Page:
Then on Saturday in a dramatic clash with Stefanos Tsitsipas he argued once again with officials, got a warning for swearing and at one stage called for his opponent to be defaulted for hitting a ball into the stands. 

“Why would I need to apologize? I’m getting fined for it. Because I got — I always get fined. I’m very keen to see what he will get after today.” Kyrgios said following his third round win. 

Kyrgios has been fined another $4000 for his antics and Tsitsipas has to pay $10,000 for his behavior. The relationship between the two took another dramatic turn after the match when the Greek accused his peer of bullying during an explosive press conference

After Kyrgios, America’s Reilly Opelka was docked $5000 for swearing. The value of the fine is an interesting one when three other players have also been fined for the same offense but they only have to pay $3000. The difference could be due to repeated swearing during the match.

The majority of the men’s fInes are for either unsportsmanlike conduct or audible obscenities. The only exception is Benoit Paire who was fined $2500 for equipment abuse.

As for the ladies’ draw, Ukraine’s Lesia Tsurenko received the biggest fine ($4500) for coaching. Former world No.1 Garbine Muguruza was another player to be published for her actions.

Here is a breakdown of the fines issued between Day 1 and Day 6 of the championships. 

WOMEN

  • Daria Saville AUS (round one) $4000 – EQUIPMENT ABUSE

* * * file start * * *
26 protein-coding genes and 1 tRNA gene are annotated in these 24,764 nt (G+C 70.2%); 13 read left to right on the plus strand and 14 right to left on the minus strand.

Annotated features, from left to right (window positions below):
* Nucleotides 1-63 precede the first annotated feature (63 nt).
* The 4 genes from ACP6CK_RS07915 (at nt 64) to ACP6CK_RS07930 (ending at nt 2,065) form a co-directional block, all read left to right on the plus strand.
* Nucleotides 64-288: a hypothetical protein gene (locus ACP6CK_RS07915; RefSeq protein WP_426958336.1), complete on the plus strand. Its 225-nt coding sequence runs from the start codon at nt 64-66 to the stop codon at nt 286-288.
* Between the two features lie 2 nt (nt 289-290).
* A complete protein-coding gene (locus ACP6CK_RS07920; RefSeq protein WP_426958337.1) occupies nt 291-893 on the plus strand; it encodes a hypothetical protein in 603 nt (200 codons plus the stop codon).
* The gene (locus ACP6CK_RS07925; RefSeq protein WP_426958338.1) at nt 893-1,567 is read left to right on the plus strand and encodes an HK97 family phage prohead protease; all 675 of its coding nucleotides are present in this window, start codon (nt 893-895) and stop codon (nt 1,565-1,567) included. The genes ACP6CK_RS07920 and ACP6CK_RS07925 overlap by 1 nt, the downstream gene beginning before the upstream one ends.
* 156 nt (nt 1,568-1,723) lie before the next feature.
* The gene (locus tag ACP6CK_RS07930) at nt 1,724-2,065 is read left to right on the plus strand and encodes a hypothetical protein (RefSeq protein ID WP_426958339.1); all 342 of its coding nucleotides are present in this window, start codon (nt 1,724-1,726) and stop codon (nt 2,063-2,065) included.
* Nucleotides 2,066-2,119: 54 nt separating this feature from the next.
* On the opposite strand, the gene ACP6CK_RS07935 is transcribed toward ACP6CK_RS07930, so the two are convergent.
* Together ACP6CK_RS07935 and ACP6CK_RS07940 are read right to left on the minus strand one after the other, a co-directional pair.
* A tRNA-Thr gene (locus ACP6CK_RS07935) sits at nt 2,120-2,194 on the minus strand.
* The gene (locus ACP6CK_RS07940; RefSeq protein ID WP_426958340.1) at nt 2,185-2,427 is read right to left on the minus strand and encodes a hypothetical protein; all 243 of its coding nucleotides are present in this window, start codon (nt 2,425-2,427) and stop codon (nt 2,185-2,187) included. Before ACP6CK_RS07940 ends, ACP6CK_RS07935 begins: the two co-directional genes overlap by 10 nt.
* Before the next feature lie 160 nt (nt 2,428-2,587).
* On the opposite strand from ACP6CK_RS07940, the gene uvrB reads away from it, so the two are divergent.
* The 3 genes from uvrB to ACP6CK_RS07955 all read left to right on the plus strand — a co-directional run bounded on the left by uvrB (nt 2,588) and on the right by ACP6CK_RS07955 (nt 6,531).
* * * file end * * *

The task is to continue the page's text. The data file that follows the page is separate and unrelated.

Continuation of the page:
• Lesia Tsurenko UKR (round two) $4500 – COACHING
  • Garbine Mugurza ESP (round 2) $3500 – COACHING
  • Harriet Dart GBR (round 2) $4000 – EQUIPMENT ABUSE

MEN

  • Fernando verdasco ESP (round one) $3000 – AUDIBLE OBSCENITY
  • Adrian Mannarino FRA (round one) $3000 – UNSPORTSMANLIKE CONDUCT
  • Stan Wawrinka SWI (round one) $3000 – UNSPORTSMANLIKE CONDUCT
  • Yoshihito Nishioka JPA (round one) $3000 – UNSPORTSMANLIKE CONDUCT
  • Nick Kyrgios AUS (round one) $10,000 – UNSPORTSMANLIKE CONDUCT
  • Pedro Martinez ESP (round one) $3000 – UNSPORTSMANLIKE CONDUCT
  • Diego Schwartzman ARG (round one) $3000 – AUDIBLE OBSCENITY
  • Lukas Klein SVK (round one) $3000 –  UNSPORTSMANLIKE CONDUCT
  • Reilly Opelka USA (round two) $5000 – AUDIBLE OBSCENITY
  • Benoit Paire (round one) $2500 – EQUIPMENT ABUSE
  • Jiri Vesely CZE (round two) $3000 – UNSPORTSMANLIKE CONDUCT
  • Alejandro Davidovich-Fokina ESP (round two) $3000 – AUDIBLE OBSCENITY
  • Denis Shapovalov CAN (round 2) £3000 – UNSPORTSMANLIKE CONDUCT
  • Nick Kyrgios (round 3) $4000 – AUDIBLE OBSCENITY
  • Stefanos Tsitsipas (round 3) $10,000 – UNSPORTSMANLIKE CONDUCT

Continue Reading

Grand Slam

(VIDEO) Day 7 at Wimbledon: Jannik Sinner Stuns Alcaraz, Djokovic Fights Back

Ubitennis found Ubaldo Scanagatta reflects on all the action that took place on Sunday with renowned commentator Steve Flink.

Avatar

Published

on

By

Jannik Sinner joins a small group of only six Italian men to have reached the last eight at SW19. The 20-year-old ousted the fierce Carlos Alcaraz in four sets. Another four-set triumph was Djokovic’s win over Dutch walk card Tim Van Rijthoven.

 

Hall of Famer Flink joins Ubitennis to give his view on the events that have taken place. 

Continue Reading
Advertisement
Advertisement
Advertisement

Trending